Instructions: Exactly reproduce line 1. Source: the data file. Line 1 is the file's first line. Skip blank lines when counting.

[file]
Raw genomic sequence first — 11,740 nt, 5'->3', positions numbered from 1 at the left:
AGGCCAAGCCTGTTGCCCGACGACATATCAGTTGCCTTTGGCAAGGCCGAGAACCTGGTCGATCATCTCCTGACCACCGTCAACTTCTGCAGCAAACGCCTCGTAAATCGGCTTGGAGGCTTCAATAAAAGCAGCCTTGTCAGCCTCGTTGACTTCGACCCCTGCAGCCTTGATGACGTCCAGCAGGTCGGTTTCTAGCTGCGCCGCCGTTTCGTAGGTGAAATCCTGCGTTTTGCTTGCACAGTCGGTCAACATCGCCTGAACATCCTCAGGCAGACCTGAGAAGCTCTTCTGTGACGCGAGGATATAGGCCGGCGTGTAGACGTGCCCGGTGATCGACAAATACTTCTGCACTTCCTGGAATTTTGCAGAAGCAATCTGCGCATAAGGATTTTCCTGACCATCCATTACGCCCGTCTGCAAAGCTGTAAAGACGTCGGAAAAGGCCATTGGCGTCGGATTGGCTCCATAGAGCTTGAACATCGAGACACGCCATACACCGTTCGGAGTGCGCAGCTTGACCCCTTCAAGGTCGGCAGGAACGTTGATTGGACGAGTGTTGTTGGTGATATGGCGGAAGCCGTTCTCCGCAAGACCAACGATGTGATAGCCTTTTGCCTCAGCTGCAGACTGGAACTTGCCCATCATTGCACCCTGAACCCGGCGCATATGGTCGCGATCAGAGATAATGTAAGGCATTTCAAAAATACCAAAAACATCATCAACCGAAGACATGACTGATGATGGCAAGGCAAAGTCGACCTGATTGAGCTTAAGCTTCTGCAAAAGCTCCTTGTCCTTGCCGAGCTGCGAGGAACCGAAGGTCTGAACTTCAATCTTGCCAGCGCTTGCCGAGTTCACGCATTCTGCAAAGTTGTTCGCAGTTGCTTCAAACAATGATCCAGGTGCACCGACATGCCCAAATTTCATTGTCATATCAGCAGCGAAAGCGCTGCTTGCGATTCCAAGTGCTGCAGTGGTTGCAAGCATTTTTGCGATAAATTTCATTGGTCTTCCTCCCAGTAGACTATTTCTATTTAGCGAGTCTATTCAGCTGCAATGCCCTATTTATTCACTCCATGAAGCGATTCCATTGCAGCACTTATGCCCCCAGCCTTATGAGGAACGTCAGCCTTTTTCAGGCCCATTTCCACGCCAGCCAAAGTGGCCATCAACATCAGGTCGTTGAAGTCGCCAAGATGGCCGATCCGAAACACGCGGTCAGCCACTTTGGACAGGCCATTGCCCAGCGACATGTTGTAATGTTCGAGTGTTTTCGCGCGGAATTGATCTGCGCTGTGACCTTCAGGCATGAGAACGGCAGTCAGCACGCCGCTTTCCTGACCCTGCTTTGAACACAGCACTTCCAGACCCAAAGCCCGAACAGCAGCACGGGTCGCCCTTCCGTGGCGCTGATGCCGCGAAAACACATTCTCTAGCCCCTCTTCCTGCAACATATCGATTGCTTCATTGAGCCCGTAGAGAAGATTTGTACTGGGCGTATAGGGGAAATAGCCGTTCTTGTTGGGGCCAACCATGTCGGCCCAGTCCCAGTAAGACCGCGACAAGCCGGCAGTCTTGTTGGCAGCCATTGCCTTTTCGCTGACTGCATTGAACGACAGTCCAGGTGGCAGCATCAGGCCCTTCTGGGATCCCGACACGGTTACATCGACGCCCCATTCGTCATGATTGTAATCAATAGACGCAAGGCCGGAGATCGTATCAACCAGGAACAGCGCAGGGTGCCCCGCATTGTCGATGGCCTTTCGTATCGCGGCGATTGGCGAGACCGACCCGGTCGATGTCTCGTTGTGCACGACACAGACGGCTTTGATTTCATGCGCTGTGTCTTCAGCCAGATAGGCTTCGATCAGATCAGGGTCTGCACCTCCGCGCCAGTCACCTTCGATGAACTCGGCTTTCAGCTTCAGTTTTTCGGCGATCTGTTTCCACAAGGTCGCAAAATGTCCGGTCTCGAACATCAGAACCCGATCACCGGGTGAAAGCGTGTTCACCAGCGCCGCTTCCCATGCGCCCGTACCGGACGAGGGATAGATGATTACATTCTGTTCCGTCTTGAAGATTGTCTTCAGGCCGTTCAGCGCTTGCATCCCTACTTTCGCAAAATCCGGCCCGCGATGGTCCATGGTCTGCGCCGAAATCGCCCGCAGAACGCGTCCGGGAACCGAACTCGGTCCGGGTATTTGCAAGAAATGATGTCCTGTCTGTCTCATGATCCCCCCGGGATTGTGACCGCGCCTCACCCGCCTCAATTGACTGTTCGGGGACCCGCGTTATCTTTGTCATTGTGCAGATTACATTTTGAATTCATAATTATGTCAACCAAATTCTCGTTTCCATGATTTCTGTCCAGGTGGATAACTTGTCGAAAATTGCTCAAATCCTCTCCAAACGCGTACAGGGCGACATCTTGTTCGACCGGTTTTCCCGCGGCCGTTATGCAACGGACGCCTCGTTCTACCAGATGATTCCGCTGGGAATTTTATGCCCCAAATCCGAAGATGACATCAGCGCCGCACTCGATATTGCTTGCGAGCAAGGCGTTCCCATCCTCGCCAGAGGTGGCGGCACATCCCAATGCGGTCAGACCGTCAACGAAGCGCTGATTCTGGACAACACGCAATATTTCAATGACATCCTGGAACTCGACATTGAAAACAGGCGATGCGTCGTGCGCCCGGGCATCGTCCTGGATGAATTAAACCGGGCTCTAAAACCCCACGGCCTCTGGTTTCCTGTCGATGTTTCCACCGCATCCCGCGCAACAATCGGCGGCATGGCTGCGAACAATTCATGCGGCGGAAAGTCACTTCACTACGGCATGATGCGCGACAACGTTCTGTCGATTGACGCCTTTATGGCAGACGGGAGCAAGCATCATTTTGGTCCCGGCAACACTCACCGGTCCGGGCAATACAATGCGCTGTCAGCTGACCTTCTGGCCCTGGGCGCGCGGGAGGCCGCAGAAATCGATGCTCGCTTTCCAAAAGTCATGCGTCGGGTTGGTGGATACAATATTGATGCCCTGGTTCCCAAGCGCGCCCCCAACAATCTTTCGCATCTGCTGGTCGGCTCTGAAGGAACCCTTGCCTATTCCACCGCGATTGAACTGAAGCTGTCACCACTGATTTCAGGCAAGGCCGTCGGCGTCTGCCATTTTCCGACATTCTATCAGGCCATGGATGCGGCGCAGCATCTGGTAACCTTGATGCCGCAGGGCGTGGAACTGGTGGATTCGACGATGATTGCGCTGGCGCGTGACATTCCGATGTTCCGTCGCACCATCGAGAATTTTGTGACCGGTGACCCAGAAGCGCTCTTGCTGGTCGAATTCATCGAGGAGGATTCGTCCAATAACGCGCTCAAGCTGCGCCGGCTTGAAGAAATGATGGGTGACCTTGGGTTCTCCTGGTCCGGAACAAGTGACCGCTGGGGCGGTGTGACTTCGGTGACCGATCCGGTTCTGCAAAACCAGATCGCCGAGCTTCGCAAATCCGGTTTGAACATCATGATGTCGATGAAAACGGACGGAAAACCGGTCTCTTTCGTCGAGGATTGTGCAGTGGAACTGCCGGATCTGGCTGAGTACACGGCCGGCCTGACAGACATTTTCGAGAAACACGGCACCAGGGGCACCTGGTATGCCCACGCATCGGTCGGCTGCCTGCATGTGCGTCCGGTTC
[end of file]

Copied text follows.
Raw genomic sequence first — 11,740 nt, 5'->3', positions numbered from 1 at the left: